President Trump Sued Over 'Immediate and Serious' Constitutional Violations
Prominent constitutional and ethics scholars launch legal action for overstepping Emoluments Clause
It is his first Monday in office and U.S. President Donald Trump is being sued.
A team of prominent constitutional and ethics scholars filed the legal action with the U.S. District Court in the Southern District of New York early Monday, charging the billionaire real estate mogul with violating the constitutional clause that disallows officials from accepting benefits or gifts from foreign governments.
"We did not want to get to this point. It was our hope that President Trump would take the necessary steps to avoid violating the Constitution before he took office," said Noah Bookbinder, executive director of the watchdog group Citizens for Responsibility and Ethics in Washington (CREW), which launched the suit. "He did not. His constitutional violations are immediate and serious, so we were forced to take legal action."
Trump's refusal to divest from his business has left him in a position where he is receiving "cash and favors from foreign governments, through guests and events at his hotels, leases in his buildings, and valuable real estate deals abroad," CREW explains.
As Politico's Josh Gerstein observes, "by filing in Manhattan, the suit geographically targets the Trump buildings in that New York borough. The complaint zeroes in on Trump Tower leases held by the Industrial and Commercial Bank of China, a state-run bank, and the Abu Dhabi Tourism & Culture Authority, which is part of the government of the United Arab Emirates."
Further, NBC notes that the suit is also taking issue with foreign bookings at Trump's Washington, D.C. hotel and "[p]ayments from foreign-government-owned broadcasters related to "The Apprentice" and other transactions and leases at a broad array of other establishments owned or licensed by Trump."
As CREW notes, "When Trump the president sits down to negotiate trade deals with these countries, the American people will have no way of knowing whether he will also be thinking about the profits of Trump the businessman."
What's more, it appears that the new president has not even followed through on his promise to transfer control of his business empire to his grown sons. According to a new investigation by ProPublica, as of Friday, the paperwork to relinquish the Trump Organization had not even been filed.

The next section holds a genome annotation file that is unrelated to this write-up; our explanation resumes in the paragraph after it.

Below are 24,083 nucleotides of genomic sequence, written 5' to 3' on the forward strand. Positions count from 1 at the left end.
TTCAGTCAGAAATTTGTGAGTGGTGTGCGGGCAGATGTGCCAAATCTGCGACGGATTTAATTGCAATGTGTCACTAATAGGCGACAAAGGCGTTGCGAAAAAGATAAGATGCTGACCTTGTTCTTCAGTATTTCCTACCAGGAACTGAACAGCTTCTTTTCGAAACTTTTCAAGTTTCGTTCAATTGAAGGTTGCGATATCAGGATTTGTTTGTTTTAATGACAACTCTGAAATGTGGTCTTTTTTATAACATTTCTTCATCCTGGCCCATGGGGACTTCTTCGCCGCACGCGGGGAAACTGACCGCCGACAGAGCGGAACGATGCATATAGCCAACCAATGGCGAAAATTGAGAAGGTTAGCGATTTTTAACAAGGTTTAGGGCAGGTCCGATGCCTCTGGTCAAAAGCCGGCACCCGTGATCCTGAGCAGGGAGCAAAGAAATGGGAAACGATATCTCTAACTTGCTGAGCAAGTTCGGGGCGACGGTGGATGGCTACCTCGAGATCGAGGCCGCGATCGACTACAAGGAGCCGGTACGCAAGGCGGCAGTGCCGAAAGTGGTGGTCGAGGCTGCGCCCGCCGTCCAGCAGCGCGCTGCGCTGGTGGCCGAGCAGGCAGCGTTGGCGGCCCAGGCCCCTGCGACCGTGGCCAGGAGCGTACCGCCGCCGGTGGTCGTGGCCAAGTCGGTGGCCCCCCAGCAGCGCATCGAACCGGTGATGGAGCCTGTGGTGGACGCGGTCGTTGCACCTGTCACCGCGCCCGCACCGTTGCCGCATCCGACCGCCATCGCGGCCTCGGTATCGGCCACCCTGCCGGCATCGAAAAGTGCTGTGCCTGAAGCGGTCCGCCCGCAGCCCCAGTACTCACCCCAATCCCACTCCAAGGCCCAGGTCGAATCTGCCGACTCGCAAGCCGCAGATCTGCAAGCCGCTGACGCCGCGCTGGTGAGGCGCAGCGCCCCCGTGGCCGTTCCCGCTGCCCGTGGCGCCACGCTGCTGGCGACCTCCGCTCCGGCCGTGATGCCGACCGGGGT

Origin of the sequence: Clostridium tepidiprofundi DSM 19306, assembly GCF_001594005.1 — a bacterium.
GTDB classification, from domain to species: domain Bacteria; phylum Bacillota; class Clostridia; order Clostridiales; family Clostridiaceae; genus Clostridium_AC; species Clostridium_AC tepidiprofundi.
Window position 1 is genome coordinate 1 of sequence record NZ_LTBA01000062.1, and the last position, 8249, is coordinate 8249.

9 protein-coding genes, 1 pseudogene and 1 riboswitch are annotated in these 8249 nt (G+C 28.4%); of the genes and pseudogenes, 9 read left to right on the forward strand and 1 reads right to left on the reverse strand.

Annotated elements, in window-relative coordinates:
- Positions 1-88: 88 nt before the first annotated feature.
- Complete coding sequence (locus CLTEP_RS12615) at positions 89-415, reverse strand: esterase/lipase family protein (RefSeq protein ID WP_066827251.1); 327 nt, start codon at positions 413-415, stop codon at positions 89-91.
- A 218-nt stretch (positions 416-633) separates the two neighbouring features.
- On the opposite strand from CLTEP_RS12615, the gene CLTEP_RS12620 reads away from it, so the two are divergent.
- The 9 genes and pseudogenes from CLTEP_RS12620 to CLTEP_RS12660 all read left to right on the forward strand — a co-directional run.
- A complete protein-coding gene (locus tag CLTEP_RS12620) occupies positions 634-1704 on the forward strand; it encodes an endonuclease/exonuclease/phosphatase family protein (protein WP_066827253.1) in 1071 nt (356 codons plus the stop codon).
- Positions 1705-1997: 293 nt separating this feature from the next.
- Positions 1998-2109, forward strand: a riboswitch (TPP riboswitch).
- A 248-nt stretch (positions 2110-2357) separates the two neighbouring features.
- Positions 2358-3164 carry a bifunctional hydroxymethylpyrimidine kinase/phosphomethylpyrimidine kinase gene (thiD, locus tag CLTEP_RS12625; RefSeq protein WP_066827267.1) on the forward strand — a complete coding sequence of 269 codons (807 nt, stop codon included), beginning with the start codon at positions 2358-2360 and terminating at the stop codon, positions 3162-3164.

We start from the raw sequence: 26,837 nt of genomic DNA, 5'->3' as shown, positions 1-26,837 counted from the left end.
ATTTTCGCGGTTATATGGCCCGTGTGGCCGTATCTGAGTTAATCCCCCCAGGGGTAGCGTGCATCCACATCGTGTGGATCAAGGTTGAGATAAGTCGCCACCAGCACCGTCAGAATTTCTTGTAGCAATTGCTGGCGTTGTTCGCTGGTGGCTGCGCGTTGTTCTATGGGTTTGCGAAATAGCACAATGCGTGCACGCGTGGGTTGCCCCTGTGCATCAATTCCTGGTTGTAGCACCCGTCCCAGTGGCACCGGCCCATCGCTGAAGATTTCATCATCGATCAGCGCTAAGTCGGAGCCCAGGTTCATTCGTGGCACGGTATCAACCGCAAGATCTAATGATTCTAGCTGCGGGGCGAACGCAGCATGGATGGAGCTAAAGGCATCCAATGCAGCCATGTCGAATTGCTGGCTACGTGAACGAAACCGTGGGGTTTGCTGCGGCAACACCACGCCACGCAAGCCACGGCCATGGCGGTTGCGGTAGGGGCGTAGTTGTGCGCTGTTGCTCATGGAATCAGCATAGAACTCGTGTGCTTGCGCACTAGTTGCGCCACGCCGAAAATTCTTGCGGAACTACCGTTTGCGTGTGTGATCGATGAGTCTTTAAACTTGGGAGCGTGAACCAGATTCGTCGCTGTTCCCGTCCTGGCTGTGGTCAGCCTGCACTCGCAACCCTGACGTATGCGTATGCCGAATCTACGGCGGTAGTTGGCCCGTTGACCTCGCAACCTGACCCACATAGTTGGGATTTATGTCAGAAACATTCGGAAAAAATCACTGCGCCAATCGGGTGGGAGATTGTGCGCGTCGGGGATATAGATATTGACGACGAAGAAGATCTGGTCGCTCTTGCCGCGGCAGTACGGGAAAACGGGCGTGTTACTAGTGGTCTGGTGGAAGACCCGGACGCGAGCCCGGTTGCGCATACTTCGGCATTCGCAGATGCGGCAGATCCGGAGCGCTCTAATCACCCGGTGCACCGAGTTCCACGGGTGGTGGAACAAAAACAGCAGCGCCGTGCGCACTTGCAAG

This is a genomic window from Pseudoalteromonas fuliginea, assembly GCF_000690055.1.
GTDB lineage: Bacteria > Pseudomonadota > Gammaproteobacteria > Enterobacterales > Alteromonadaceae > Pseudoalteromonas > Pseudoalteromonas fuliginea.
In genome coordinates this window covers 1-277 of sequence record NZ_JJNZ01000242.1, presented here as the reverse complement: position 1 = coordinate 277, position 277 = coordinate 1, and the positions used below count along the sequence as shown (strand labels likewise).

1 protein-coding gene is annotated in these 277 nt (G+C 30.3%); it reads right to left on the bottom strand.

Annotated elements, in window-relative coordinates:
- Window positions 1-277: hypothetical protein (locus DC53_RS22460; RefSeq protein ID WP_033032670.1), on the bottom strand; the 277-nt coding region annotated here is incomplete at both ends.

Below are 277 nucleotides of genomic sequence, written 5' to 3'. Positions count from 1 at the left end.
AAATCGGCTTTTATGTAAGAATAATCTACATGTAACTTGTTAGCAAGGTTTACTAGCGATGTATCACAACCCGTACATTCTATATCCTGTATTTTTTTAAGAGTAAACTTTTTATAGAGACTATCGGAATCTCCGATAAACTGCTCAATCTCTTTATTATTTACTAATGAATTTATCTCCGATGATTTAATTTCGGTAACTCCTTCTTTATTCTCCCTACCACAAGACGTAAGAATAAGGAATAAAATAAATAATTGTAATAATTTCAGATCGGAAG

Trump's legal team has also said that he would "voluntarily donate all profits from foreign government payments made to his hotels to the United States Treasury," but the lawsuit points out that "if there are foreign government profits at stake, the president can't legally accept them in the first place," NBC further noted.
"President Trump has made his slogan 'America First,'" said Bookbinder, referencing Trump's oft-repeated campaign slogan and inaugural speech. "So you would think he would want to strictly follow the Constitution's foreign emoluments clause, since it was written to ensure our government officials are thinking of Americans first, and not foreign governments."
As the Emoluments Clause states: "no Person holding any Office of Profit or Trust ... shall, without the Consent of the Congress, accept of any present, Emolument, Office, or Title, of any kind whatever, from any King, Prince, or foreign State."
CREW is being represented in the suit by the organization's board chair and vice-chair Norman Eisen and Richard Painter, who also served as the top ethics lawyers for the last two presidents, as well as constitutional law scholars Erwin Chemerinsky, Laurence H. Tribe, and Zephyr Teachout, and Deepak Gupta of Gupta Wessler PLLC.
After his inauguration on Friday, CREW also filed a complaint with the General Services Administration (GSA) specifically over the illegal conflicts presented by the lease agreement for the Trump International Hotel, which resides in the government-owned Old Post Office building.